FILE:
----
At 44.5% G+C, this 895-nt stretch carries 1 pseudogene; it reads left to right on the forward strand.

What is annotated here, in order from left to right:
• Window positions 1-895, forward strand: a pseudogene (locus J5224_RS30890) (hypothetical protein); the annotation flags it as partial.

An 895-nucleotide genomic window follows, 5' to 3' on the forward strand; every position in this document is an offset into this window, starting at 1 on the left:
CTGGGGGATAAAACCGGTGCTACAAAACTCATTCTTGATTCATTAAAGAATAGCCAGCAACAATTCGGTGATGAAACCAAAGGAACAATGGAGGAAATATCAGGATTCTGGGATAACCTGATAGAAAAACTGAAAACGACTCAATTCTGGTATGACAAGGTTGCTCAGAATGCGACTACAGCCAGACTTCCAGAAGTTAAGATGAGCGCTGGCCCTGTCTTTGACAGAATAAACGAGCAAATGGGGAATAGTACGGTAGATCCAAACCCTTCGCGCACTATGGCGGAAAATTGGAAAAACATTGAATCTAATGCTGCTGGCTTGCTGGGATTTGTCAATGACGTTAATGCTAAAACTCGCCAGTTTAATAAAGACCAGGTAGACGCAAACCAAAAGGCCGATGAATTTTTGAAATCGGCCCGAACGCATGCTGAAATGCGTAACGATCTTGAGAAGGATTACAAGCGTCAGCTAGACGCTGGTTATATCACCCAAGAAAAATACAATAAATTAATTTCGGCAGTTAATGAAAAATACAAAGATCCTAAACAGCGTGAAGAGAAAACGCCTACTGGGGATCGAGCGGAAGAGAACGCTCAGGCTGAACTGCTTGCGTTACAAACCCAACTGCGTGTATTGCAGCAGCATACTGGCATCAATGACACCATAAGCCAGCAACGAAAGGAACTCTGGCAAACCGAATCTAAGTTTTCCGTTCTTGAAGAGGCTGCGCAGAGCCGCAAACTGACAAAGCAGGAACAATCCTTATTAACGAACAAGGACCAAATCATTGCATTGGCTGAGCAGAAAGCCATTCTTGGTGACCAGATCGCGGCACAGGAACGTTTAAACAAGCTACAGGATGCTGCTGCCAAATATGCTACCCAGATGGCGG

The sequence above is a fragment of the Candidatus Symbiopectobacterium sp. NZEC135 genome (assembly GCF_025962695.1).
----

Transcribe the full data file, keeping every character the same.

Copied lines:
At 44.5% G+C, this 895-nt stretch carries 1 pseudogene; it reads left to right on the forward strand.

What is annotated here, in order from left to right:
• Window positions 1-895, forward strand: a pseudogene (locus J5224_RS30890) (hypothetical protein); the annotation flags it as partial.

An 895-nucleotide genomic window follows, 5' to 3' on the forward strand; every position in this document is an offset into this window, starting at 1 on the left:
CTGGGGGATAAAACCGGTGCTACAAAACTCATTCTTGATTCATTAAAGAATAGCCAGCAACAATTCGGTGATGAAACCAAAGGAACAATGGAGGAAATATCAGGATTCTGGGATAACCTGATAGAAAAACTGAAAACGACTCAATTCTGGTATGACAAGGTTGCTCAGAATGCGACTACAGCCAGACTTCCAGAAGTTAAGATGAGCGCTGGCCCTGTCTTTGACAGAATAAACGAGCAAATGGGGAATAGTACGGTAGATCCAAACCCTTCGCGCACTATGGCGGAAAATTGGAAAAACATTGAATCTAATGCTGCTGGCTTGCTGGGATTTGTCAATGACGTTAATGCTAAAACTCGCCAGTTTAATAAAGACCAGGTAGACGCAAACCAAAAGGCCGATGAATTTTTGAAATCGGCCCGAACGCATGCTGAAATGCGTAACGATCTTGAGAAGGATTACAAGCGTCAGCTAGACGCTGGTTATATCACCCAAGAAAAATACAATAAATTAATTTCGGCAGTTAATGAAAAATACAAAGATCCTAAACAGCGTGAAGAGAAAACGCCTACTGGGGATCGAGCGGAAGAGAACGCTCAGGCTGAACTGCTTGCGTTACAAACCCAACTGCGTGTATTGCAGCAGCATACTGGCATCAATGACACCATAAGCCAGCAACGAAAGGAACTCTGGCAAACCGAATCTAAGTTTTCCGTTCTTGAAGAGGCTGCGCAGAGCCGCAAACTGACAAAGCAGGAACAATCCTTATTAACGAACAAGGACCAAATCATTGCATTGGCTGAGCAGAAAGCCATTCTTGGTGACCAGATCGCGGCACAGGAACGTTTAAACAAGCTACAGGATGCTGCTGCCAAATATGCTACCCAGATGGCGG

The sequence above is a fragment of the Candidatus Symbiopectobacterium sp. NZEC135 genome (assembly GCF_025962695.1).